The reason you should choose careers in Media & Entertainment Industry
Last year, the Kannada Film Industry produced 142 films. Overall, the 4 southern states produced a whopping 1017 films in 2014. To put this into perspective, the Hindi film industry produced just 252 films. With an overall projected growth rate (CAGR 2014-2019) of 10%, this figure is expected to climb steadily. The prospects for the Television industry are even more promising. It is already close to 4 times the size of the Film industry, with a projected growth of 15.5%*. And, there is much more to the entertainment industry than just films. With the internet boom and proliferation of digital media, there are innumerable new avenues that have opened up. Today, the market for technically qualified personnel is not restricted to just Films and Television. Documentaries, short films, animated films, VFX, sports, all of them require technical expertise. Even in the Media industry, the demand for trained professionals has grown exponentially. This is applicable on a regional, national, as well as international level.
But, in spite of it being an extremely lucrative career option, there still remains a large gap between demand and supply. One of the primary reasons for this is that there are hardly any reputed institutes offering quality education in this sphere. In an effort to address this problem, the MIT Group of Institutes launched its Film and Television Institute this year in Pune.
All the courses on offer are highly technical in nature. These include Direction, Cinematography, Sound Recording & Designing, Editing, Production Design & Art Direction, and Screenplay writing.
What’s particularly significant about these courses is that they will be conducted under the tutelage of stalwarts from the industry, who have spent years perfecting their craft. And they understand fully well the importance of being trained in all the contemporary techniques involved in these disciplines. With the illustrious Dr. Jabbar Patel as Chairman, the academic council of MIT – SFT reads like a who’s who of contemporary Indian film making: Mani Ratnam, Mammooty, Goutam Ghose, Shaji Karun, Girish Kasaravalli, Jahnu Barua, Samar Nakhate, Binod Pradhan, Sreekar Prasad, Resul Pookutty, Jayant Deshmukh, Kamlesh Pandey, and Shankar Mahadevan.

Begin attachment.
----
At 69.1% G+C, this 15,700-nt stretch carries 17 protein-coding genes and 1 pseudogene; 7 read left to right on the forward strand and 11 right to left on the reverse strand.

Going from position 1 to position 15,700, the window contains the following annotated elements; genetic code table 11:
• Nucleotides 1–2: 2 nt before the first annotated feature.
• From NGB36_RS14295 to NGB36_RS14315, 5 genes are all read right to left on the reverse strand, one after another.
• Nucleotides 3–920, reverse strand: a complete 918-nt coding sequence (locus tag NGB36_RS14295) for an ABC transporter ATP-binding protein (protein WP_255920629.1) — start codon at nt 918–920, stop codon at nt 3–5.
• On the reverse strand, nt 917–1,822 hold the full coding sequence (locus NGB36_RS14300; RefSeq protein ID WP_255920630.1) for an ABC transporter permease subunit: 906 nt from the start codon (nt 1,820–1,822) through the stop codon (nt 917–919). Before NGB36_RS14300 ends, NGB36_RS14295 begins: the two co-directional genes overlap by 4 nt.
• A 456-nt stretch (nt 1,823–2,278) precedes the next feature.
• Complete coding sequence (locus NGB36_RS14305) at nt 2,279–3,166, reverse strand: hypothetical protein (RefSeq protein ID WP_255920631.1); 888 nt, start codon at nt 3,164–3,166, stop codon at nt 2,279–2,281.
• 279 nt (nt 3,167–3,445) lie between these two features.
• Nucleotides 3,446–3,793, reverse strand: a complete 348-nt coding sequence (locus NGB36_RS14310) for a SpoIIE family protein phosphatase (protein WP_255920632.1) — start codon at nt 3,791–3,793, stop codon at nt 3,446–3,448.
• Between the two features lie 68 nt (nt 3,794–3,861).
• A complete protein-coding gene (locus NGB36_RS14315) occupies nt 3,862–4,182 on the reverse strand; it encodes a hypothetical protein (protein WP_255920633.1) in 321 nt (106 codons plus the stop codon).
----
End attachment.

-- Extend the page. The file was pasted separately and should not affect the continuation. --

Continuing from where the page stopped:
Girish Kasaravalli, Member, Advisory Board, MIT School of Film & Television, “Today, a whole new pool of talent is emerging in India, bringing with it new expressions and fresh insights. This talent needs to be nurtured and given a voice. In order to do that, a mastery over technology is of paramount importance. We need more schools that can familiarise young filmmakers with contemporary techniques. Only when they have a mastery over technology, will they be able to use it as a tool, and it will not hinder their creative process.”
All the courses are designed to impart students with theoretical knowledge and practical exposure in equal measure. With internships, live projects and industry placements, all MIT SFT programs are focussed on employability. But it is not just the course curriculum or the faculty that make MIT – SFT special. The institute’s location also accords it considerable sheen. Rajbaug, where the institute is located, was formerly the residence of Raj Kapoor, the doyen of Indian cinema. It is here that he conceptualised and created many of his epoch-defining films, and is also his final resting ground, along with that of his father, Prithviraj Kapoor and mother Smt. Ramsarani Devi. This hallowed ground literally lives and breathes cinema. Spread over a sprawling 125 acres, it is also home to a number of other reputed institutes like the MIT Institute of Design, the Vishwashanti Sangeet Kala Academy, and the Vishwashanti Gurukul IB World School, among others. It is an environment that fosters creativity, and inspires excellence.